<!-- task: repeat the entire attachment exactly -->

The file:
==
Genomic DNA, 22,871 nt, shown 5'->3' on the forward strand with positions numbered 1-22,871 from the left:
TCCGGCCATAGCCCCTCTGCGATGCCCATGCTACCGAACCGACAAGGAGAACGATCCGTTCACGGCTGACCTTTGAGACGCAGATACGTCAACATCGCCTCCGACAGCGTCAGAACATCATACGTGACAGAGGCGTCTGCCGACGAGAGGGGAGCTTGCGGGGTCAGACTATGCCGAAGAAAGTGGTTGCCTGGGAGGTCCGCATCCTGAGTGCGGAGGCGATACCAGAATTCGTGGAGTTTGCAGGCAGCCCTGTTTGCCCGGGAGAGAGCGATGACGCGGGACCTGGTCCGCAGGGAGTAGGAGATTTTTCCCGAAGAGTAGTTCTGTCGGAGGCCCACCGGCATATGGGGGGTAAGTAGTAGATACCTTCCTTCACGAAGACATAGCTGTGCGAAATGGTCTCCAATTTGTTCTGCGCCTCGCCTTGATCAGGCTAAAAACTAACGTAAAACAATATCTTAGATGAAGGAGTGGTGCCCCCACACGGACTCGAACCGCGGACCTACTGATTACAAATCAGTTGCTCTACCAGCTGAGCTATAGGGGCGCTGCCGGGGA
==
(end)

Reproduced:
Genomic DNA, 22,871 nt, shown 5'->3' on the forward strand with positions numbered 1-22,871 from the left:
TCCGGCCATAGCCCCTCTGCGATGCCCATGCTACCGAACCGACAAGGAGAACGATCCGTTCACGGCTGACCTTTGAGACGCAGATACGTCAACATCGCCTCCGACAGCGTCAGAACATCATACGTGACAGAGGCGTCTGCCGACGAGAGGGGAGCTTGCGGGGTCAGACTATGCCGAAGAAAGTGGTTGCCTGGGAGGTCCGCATCCTGAGTGCGGAGGCGATACCAGAATTCGTGGAGTTTGCAGGCAGCCCTGTTTGCCCGGGAGAGAGCGATGACGCGGGACCTGGTCCGCAGGGAGTAGGAGATTTTTCCCGAAGAGTAGTTCTGTCGGAGGCCCACCGGCATATGGGGGGTAAGTAGTAGATACCTTCCTTCACGAAGACATAGCTGTGCGAAATGGTCTCCAATTTGTTCTGCGCCTCGCCTTGATCAGGCTAAAAACTAACGTAAAACAATATCTTAGATGAAGGAGTGGTGCCCCCACACGGACTCGAACCGCGGACCTACTGATTACAAATCAGTTGCTCTACCAGCTGAGCTATAGGGGCGCTGCCGGGGA